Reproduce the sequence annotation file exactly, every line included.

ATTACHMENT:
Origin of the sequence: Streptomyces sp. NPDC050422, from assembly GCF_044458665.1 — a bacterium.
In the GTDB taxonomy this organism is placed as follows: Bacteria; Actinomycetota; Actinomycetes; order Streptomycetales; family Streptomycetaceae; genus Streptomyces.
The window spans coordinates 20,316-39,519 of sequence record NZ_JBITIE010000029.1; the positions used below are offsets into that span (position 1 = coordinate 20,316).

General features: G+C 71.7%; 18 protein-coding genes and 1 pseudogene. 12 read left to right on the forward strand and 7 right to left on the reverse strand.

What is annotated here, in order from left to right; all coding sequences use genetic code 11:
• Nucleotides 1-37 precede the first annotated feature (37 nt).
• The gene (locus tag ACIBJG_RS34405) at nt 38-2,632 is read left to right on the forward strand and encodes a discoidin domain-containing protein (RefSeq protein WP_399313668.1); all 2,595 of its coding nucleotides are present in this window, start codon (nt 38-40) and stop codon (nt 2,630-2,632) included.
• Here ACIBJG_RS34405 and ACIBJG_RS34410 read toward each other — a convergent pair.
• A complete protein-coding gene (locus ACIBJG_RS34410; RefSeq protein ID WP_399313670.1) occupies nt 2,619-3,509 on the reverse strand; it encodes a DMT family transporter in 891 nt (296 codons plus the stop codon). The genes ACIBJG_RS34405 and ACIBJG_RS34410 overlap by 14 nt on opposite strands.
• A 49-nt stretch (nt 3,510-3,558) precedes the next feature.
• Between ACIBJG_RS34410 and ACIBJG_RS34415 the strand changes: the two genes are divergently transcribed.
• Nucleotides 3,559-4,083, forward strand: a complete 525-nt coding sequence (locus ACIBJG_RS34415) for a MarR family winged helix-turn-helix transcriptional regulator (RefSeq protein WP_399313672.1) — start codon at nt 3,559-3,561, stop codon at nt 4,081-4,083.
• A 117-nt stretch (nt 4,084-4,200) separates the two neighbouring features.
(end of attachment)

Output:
Origin of the sequence: Streptomyces sp. NPDC050422, from assembly GCF_044458665.1 — a bacterium.
In the GTDB taxonomy this organism is placed as follows: Bacteria; Actinomycetota; Actinomycetes; order Streptomycetales; family Streptomycetaceae; genus Streptomyces.
The window spans coordinates 20,316-39,519 of sequence record NZ_JBITIE010000029.1; the positions used below are offsets into that span (position 1 = coordinate 20,316).

General features: G+C 71.7%; 18 protein-coding genes and 1 pseudogene. 12 read left to right on the forward strand and 7 right to left on the reverse strand.

What is annotated here, in order from left to right; all coding sequences use genetic code 11:
• Nucleotides 1-37 precede the first annotated feature (37 nt).
• The gene (locus tag ACIBJG_RS34405) at nt 38-2,632 is read left to right on the forward strand and encodes a discoidin domain-containing protein (RefSeq protein WP_399313668.1); all 2,595 of its coding nucleotides are present in this window, start codon (nt 38-40) and stop codon (nt 2,630-2,632) included.
• Here ACIBJG_RS34405 and ACIBJG_RS34410 read toward each other — a convergent pair.
• A complete protein-coding gene (locus ACIBJG_RS34410; RefSeq protein ID WP_399313670.1) occupies nt 2,619-3,509 on the reverse strand; it encodes a DMT family transporter in 891 nt (296 codons plus the stop codon). The genes ACIBJG_RS34405 and ACIBJG_RS34410 overlap by 14 nt on opposite strands.
• A 49-nt stretch (nt 3,510-3,558) precedes the next feature.
• Between ACIBJG_RS34410 and ACIBJG_RS34415 the strand changes: the two genes are divergently transcribed.
• Nucleotides 3,559-4,083, forward strand: a complete 525-nt coding sequence (locus ACIBJG_RS34415) for a MarR family winged helix-turn-helix transcriptional regulator (RefSeq protein WP_399313672.1) — start codon at nt 3,559-3,561, stop codon at nt 4,081-4,083.
• A 117-nt stretch (nt 4,084-4,200) separates the two neighbouring features.